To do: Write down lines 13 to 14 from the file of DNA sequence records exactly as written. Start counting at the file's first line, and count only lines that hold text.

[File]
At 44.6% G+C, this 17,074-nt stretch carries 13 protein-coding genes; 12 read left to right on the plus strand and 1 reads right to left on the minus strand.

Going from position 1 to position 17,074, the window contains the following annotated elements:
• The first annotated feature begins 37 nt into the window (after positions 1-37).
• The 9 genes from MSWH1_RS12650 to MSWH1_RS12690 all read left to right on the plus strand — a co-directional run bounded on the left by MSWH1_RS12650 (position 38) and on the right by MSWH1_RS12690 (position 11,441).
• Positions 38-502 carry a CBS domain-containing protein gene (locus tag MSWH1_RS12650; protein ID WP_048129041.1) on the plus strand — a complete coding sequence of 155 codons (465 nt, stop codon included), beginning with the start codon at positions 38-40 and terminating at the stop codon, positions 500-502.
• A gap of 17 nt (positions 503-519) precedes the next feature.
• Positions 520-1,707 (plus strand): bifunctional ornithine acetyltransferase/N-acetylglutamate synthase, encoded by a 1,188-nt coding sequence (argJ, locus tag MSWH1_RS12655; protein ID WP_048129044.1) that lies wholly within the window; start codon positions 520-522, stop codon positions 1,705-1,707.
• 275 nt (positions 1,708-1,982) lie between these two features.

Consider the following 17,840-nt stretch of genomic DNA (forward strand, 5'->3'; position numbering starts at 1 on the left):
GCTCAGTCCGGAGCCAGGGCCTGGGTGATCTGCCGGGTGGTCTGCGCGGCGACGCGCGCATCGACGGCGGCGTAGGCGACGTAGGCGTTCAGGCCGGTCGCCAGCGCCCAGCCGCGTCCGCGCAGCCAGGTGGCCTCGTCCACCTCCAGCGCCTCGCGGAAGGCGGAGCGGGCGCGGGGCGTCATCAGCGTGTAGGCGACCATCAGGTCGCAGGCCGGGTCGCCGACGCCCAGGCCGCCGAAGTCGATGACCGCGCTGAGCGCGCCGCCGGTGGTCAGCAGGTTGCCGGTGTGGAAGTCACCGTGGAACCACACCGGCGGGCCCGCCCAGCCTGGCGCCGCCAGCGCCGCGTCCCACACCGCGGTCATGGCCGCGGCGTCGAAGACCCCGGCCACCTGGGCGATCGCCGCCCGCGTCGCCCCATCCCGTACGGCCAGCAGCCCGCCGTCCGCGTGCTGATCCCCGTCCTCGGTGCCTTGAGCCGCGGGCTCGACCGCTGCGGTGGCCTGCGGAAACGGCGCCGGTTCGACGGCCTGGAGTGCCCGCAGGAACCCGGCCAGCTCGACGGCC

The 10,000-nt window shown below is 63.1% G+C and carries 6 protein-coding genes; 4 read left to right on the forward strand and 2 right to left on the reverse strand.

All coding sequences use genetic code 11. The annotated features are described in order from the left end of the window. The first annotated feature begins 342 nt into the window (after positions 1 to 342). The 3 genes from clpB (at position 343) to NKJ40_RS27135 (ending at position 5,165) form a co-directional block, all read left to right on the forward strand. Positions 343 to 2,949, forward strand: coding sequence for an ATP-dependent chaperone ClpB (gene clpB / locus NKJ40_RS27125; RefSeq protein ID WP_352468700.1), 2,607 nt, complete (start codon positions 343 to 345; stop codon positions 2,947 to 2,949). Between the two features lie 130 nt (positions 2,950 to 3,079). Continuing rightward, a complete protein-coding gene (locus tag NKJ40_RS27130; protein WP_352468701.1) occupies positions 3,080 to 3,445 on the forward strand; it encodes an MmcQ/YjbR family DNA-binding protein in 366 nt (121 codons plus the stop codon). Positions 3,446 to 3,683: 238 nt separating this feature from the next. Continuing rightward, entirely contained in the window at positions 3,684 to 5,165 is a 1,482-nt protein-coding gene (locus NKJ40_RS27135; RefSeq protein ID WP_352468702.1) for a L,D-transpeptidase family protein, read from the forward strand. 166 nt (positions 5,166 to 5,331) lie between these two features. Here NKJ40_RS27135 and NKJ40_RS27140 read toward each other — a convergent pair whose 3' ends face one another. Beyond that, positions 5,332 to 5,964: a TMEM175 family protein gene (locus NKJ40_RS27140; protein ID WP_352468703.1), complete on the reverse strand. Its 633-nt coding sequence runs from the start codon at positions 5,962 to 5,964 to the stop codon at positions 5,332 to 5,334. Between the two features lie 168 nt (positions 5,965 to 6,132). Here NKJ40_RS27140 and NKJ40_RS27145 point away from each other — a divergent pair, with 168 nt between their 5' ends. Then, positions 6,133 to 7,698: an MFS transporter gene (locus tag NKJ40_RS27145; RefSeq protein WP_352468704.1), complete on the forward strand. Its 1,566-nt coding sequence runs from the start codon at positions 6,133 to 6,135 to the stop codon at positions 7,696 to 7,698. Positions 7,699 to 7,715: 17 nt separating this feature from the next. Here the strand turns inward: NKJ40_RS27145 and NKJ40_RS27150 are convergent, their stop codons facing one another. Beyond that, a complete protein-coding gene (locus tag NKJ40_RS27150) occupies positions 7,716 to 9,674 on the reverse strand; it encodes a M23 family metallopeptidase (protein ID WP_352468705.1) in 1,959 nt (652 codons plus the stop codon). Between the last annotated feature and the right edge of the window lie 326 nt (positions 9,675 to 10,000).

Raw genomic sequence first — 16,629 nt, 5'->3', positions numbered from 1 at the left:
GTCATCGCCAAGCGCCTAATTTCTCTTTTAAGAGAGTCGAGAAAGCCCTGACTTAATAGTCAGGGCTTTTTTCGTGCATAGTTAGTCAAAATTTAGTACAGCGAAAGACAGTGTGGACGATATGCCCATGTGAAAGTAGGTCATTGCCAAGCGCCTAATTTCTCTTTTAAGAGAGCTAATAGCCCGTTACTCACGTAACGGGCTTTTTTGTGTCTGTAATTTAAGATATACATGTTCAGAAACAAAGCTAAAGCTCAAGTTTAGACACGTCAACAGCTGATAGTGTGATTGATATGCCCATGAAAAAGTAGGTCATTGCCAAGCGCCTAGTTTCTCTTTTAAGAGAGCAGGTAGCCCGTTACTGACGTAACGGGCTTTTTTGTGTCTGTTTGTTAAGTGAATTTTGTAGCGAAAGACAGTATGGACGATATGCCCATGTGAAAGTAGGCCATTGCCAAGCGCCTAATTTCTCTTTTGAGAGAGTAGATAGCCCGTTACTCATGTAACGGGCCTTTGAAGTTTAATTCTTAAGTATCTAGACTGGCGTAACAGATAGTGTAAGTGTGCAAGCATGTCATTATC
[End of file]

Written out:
Raw genomic sequence first — 16,629 nt, 5'->3', positions numbered from 1 at the left:
GTCATCGCCAAGCGCCTAATTTCTCTTTTAAGAGAGTCGAGAAAGCCCTGACTTAATAGTCAGGGCTTTTTTCGTGCATAGTTAGTCAAAATTTAGTACAGCGAAAGACAGTGTGGACGATATGCCCATGTGAAAGTAGGTCATTGCCAAGCGCCTAATTTCTCTTTTAAGAGAGCTAATAGCCCGTTACTCACGTAACGGGCTTTTTTGTGTCTGTAATTTAAGATATACATGTTCAGAAACAAAGCTAAAGCTCAAGTTTAGACACGTCAACAGCTGATAGTGTGATTGATATGCCCATGAAAAAGTAGGTCATTGCCAAGCGCCTAGTTTCTCTTTTAAGAGAGCAGGTAGCCCGTTACTGACGTAACGGGCTTTTTTGTGTCTGTTTGTTAAGTGAATTTTGTAGCGAAAGACAGTATGGACGATATGCCCATGTGAAAGTAGGCCATTGCCAAGCGCCTAATTTCTCTTTTGAGAGAGTAGATAGCCCGTTACTCATGTAACGGGCCTTTGAAGTTTAATTCTTAAGTATCTAGACTGGCGTAACAGATAGTGTAAGTGTGCAAGCATGTCATTATC